Installing a theme is just the beginning

I frequently have folks come to me because they wanted to DIY their own website, installed WordPress and bought a theme, uploaded the theme, and then realized they had no idea what to do.

Guess what? It’s a lot more complicated than just installing a theme. Anyone can click “upload” and then activate the theme. But that only gets you the bare bones basic, it doesn’t do any configuration and almost every theme is going to have configurations, additional plugins, and extra steps, and that’s where it gets complicated. When you look at the demo, you’re looking at a fully configured theme with whatever plugins you may need as well as demo content.

When you install the theme, those plugins and content don’t come with it, so you may have additional work to do.

WordPress Theme Installation


Almost any theme you buy (and I’ll save my rant about buying cheap themes for another day) is going to need additional plugins. If your theme has a slider or a gallery, you probably need to install a plugin. The documentation for your theme should tell you as the first step which additional plugins you need. Usually they’ll have recommendations for a slider or gallery, contact form, often times a social media plugin. We use StudioPress themes frequently, and they often require additional StudioPress plugins like Genesis Simple Edits or Genesis Connect for WooCommerce.

Always look at the documentation to see what plugins you may need. Then, take it a step further and make sure those are solid, supported and reputable plugins. If the plugin is old or outdated, you may want to give that theme a second thought. If it requires premium plugins you need to buy, that’s something you’ll want to consider too.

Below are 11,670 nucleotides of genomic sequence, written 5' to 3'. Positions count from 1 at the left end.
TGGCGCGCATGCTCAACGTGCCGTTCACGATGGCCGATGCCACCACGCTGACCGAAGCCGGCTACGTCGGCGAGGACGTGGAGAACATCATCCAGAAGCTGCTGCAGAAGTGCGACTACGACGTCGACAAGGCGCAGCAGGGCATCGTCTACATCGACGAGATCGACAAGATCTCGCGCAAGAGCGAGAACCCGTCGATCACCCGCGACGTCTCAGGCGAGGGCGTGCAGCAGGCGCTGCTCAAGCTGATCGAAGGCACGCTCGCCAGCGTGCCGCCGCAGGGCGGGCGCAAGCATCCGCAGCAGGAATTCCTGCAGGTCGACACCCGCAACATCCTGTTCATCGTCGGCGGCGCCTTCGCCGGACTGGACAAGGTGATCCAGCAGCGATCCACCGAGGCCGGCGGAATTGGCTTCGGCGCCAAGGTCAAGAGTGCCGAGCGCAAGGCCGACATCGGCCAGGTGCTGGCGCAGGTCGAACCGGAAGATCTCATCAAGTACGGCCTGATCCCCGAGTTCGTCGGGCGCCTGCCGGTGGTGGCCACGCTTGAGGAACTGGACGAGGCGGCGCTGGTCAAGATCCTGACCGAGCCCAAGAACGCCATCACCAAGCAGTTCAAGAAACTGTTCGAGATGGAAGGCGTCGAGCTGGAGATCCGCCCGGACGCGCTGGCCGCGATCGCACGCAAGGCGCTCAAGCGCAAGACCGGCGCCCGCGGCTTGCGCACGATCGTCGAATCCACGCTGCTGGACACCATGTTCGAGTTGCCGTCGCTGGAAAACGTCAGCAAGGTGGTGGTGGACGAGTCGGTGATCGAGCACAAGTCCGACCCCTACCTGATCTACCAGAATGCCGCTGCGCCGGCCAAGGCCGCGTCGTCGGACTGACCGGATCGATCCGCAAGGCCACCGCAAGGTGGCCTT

A lot of WordPress themes have widgetized pages, and what that means is that you need to go and add widgets to various widget areas to make the theme look right. I’ve seen some themes that have up to 10 different widget areas that you need to configure with different widgets. This can take a long time, especially if you haven’t planned your content in what goes in those areas. And, if you aren’t familiar with how to use and set up widgets, this could be technically daunting.

There are widgets for text, photos, forms, posts, RSS feed, galleries, categories and more. What to put where? Check your documentation.


Besides the widgets and plugins, there are still other settings you need to plan to adjust. Date, time zone, encryption, how to configure the homepage, how to set up your meta data. And while the saying is that WordPress is easy, the truth is that it’s more complicated than most people realize and most DIYers are missing a lot of steps.


Guess what? A site isn’t complete without content. And knowing where to put your content, how to lay it out, how to organize it and write it so that it’s appealing to your customers, that’s another big hurdle. Part of our service is that we can help you plan and organize your content strategy.

It may seem like it’ll be easy to install a theme and get a great looking site, but there’s actually a lot more to do it, even if you buy a premade theme instead of having one custom designed. 

Need help? We can help you with your theme, install one for you, or custom design one.

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Amy Masson

Amy is the co-owner, developer, and website strategist for Sumy Designs. She's been making websites with WordPress since 2006 and is passionate about making sure websites are as functional as they are beautiful.

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